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Career Paths

We have the following pre-defined career paths, which includes our standard promotion path. The standard promotion path includes roles that folks can be promoted into without an application process. Additionally, there is no cap on the number of folks who can be in a role in the standard promotion path.

Positions that are not part of the standard promotion path are denoted with an asterisk ( * ) in the list below. Moving into a role that is not part of the standard promotion path requires an application and interview process.

Design

These positions outline the Individual Contributor track.

Development

These positions outline the Individual Contributor track.

Designer and Developer Management

Available to anyone at Senior Designer or Senior Developer position or higher.

General

Process

We expect team members to grow and progress in their career path while at thoughtbot. We have a standard promotions path for folks in general and technical roles. The standard promotion path is made up of individual contributor (IC) roles.

Positions that are not part of the standard promotion path are denoted with an asterisk ( * ) in the list above.

Moving into a people management role is not part of the standard promotions path. We list openings for all positions that are not part of the standard promotion path and all positions that are responsible for managing others internally and externally, and conduct interviews for those positions.

While it is possible for an existing team member to be promoted to a position that manages others, we also need to consider the limited number of leadership positions we have and ensure equity and help build a diverse team. Therefore, if an existing role is to be expanded to manage others, or someone would otherwise be promoted to a position that is responsible for managing others, we treat that as a new position and advertise it internally and externally, and conduct interviews for the position (in accordance with Colorado's Equal Pay for Equal Work Act). This also allows for folks to give feedback (including concerns and recommendations) on anyone moving into people management.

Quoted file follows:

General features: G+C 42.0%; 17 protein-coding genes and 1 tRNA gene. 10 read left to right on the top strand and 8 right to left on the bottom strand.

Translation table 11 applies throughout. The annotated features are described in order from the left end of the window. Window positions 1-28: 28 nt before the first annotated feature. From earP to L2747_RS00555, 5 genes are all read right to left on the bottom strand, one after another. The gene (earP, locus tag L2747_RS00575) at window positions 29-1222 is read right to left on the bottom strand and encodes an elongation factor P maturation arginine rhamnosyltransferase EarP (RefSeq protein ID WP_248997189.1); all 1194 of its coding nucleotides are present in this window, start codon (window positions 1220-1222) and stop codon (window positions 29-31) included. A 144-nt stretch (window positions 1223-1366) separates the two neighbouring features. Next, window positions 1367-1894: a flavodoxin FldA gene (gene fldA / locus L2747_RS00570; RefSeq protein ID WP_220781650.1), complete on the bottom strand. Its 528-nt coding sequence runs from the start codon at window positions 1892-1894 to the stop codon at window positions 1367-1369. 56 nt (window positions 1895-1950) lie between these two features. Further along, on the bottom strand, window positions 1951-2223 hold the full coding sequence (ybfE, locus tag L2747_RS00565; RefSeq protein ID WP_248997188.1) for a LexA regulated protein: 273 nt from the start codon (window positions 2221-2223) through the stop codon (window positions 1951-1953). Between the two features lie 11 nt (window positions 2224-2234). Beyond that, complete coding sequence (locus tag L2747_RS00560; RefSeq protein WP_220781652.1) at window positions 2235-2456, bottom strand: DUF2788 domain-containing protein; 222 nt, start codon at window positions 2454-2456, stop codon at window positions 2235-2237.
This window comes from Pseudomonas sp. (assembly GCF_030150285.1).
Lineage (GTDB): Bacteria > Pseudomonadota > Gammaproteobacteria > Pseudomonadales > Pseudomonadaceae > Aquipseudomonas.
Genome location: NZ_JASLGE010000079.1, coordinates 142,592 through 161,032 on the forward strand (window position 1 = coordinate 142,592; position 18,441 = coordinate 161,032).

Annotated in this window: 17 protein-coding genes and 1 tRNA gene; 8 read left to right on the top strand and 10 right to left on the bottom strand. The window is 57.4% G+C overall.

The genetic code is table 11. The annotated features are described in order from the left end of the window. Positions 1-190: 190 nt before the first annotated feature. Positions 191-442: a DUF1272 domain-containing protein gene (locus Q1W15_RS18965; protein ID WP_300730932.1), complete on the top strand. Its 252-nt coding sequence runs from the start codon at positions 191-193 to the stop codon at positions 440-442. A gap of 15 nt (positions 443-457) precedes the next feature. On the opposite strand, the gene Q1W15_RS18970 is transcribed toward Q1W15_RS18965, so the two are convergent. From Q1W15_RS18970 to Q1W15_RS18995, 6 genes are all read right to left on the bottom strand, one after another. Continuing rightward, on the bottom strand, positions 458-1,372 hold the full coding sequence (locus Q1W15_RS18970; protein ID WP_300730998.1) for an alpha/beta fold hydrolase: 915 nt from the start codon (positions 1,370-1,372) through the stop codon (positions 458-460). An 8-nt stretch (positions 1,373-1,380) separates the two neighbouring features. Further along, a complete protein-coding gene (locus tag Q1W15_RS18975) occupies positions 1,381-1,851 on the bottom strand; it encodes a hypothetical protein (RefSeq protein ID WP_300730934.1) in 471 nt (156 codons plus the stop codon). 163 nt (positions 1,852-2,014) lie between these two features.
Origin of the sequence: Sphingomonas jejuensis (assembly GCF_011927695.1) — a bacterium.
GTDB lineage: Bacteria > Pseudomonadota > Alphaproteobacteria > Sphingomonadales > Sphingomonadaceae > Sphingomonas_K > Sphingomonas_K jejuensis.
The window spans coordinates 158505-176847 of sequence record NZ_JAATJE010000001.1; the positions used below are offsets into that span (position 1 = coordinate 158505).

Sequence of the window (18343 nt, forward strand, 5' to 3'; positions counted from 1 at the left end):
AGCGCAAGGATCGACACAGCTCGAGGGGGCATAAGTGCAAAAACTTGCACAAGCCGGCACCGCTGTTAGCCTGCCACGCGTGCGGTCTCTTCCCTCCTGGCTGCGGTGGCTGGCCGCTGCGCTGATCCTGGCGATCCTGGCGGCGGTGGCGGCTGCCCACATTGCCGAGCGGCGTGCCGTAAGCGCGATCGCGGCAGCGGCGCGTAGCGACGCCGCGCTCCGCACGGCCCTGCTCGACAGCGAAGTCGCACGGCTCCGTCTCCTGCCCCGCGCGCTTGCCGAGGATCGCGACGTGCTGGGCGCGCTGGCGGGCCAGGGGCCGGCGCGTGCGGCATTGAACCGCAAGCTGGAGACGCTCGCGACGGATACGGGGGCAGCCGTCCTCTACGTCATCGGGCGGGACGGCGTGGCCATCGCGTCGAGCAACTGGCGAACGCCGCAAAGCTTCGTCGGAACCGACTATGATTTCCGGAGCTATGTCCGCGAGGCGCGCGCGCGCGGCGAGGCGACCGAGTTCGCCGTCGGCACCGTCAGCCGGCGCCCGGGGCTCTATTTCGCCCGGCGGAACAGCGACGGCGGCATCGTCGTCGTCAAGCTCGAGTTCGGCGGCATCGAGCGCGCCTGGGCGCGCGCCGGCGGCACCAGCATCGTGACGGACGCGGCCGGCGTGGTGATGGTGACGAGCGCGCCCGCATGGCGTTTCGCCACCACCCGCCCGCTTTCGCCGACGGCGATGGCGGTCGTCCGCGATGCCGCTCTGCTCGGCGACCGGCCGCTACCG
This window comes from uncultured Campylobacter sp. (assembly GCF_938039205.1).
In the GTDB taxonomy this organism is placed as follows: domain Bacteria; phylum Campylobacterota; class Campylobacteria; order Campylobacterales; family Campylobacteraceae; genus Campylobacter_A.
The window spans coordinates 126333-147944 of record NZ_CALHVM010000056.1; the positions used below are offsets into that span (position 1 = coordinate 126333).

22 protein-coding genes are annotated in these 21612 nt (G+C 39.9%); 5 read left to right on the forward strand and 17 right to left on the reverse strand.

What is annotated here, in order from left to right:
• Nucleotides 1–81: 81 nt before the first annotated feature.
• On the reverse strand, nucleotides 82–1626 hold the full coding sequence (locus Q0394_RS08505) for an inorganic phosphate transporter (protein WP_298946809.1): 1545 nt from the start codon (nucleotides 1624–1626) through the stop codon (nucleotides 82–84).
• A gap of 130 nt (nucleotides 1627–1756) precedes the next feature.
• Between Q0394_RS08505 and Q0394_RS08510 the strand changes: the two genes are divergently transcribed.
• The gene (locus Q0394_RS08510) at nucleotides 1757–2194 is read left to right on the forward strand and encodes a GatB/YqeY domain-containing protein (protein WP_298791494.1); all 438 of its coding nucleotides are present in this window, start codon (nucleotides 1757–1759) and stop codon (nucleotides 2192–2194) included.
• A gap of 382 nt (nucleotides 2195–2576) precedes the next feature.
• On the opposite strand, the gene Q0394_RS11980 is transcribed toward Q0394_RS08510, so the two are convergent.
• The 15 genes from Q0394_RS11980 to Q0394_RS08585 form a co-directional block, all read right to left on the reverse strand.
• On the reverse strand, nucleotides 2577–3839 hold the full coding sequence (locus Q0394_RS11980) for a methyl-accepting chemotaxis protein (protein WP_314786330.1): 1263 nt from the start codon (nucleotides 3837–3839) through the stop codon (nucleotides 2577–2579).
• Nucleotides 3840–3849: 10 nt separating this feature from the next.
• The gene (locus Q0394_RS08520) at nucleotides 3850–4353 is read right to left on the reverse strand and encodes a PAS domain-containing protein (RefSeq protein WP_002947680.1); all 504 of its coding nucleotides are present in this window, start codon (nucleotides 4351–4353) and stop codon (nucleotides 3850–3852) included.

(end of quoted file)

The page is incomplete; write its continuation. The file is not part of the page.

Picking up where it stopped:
For all positions, once a team member has shown that they meet the expectations for promotion, they are ready to be promoted. The evaluation will be reviewed by the People team for approval. Once approved for promotion, other details will be confirmed on the thread including promotion date and any salary changes.

Apprentices, Designers, and Developers

Designers and Developers work through a skill self-evaluation with their team lead or manager to identify strengths and areas for growth. Apprentices use the same evaluation but work on it each month with their mentor. Each skill category can be thought of along a 1 through 5 scale, with 1 representing beginning, 3 representing the expected level, 5 representing a rare level of expertise. Skill evaluations cover the following areas:

Shared Skills (Designer and Developer)

  • Diversity, Equity, & Inclusion (DEI): A 1 here could mean that you come from an industry or background where you have not had exposure to DEI issues. You have not thought about it, but you demonstrate open-mindedness and genuine curiosity about learning more. A 3 indicates that you can clearly articulate reasons why DEI is important. You acknowledge the complexities of DEI initiatives. You back up opinions with examples, things you've read, or direct experience. A 5 indicates that you actively run DEI initiatives, and mentor or sponsor underrepresented people in the wider community.

Developers

  • Community: A 1 here could mean that you have not been involved in a professional community in any manner -- no events, no writing, no open source contributions. A 3 indicates that you participate in professional community regularly in a way that helps you, helps thoughtbot, or helps the community itself. A 5 indicates that you are an important figure in the community, such as an organizer or open source maintainer.